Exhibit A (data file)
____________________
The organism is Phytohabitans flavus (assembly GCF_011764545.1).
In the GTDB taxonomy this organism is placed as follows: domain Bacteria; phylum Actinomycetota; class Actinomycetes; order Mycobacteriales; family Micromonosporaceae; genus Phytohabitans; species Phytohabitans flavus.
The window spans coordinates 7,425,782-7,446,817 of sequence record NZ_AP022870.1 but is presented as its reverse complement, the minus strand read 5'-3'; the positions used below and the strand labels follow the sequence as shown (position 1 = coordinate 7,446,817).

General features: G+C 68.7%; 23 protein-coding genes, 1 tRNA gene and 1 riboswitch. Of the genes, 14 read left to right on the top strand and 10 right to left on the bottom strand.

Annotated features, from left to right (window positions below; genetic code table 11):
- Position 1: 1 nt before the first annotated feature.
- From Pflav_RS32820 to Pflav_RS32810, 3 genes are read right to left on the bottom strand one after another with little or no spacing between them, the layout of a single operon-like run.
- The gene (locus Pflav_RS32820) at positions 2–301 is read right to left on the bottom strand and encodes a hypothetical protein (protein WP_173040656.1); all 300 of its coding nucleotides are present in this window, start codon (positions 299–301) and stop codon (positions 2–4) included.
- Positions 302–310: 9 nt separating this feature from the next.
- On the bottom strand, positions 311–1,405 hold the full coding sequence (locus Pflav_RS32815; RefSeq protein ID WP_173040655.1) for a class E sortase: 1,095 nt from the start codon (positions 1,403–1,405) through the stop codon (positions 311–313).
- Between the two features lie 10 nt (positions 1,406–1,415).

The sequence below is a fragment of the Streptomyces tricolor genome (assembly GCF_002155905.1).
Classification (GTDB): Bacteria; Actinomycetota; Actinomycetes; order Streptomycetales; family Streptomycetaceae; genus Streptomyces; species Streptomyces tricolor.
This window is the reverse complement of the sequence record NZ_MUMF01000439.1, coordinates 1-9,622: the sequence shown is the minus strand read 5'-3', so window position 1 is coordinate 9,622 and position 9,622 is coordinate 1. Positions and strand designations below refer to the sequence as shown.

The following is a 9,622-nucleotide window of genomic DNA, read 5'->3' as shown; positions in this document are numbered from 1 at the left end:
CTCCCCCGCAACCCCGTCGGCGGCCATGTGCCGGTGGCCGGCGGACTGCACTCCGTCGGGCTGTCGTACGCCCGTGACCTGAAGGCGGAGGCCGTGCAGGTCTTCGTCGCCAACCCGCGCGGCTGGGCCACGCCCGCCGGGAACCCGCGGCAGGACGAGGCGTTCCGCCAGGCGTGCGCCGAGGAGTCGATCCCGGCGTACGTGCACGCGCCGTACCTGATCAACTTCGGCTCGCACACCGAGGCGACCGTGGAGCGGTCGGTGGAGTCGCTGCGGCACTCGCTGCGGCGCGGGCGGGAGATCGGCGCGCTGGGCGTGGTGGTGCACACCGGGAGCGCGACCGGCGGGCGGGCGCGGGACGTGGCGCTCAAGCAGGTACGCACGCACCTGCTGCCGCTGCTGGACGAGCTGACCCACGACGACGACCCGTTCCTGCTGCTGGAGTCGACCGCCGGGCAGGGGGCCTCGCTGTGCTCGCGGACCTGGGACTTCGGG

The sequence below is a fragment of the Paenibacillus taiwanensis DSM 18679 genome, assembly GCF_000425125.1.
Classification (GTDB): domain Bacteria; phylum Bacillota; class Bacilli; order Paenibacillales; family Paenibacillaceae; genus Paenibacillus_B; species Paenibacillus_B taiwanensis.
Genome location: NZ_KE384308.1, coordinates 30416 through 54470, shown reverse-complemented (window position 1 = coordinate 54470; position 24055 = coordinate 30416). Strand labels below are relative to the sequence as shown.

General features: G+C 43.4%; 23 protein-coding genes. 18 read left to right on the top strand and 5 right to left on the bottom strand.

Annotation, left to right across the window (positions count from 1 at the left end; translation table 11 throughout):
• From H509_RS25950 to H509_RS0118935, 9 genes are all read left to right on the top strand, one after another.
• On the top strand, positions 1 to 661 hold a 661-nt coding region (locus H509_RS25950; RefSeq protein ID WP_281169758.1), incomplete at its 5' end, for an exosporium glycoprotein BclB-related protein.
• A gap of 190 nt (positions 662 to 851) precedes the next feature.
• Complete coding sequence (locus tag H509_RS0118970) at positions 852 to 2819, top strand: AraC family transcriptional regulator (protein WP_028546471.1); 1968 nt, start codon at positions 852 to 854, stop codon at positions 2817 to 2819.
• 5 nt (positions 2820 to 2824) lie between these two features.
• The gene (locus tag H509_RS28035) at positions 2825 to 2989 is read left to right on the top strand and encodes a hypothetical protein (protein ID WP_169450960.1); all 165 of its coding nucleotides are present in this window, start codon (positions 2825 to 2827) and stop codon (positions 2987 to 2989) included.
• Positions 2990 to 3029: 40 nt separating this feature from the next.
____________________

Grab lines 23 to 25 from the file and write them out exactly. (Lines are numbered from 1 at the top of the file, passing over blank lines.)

• On the top strand, positions 1 to 661 hold a 661-nt coding region (locus H509_RS25950; RefSeq protein ID WP_281169758.1), incomplete at its 5' end, for an exosporium glycoprotein BclB-related protein.
• A gap of 190 nt (positions 662 to 851) precedes the next feature.
• Complete coding sequence (locus tag H509_RS0118970) at positions 852 to 2819, top strand: AraC family transcriptional regulator (protein WP_028546471.1); 1968 nt, start codon at positions 852 to 854, stop codon at positions 2817 to 2819.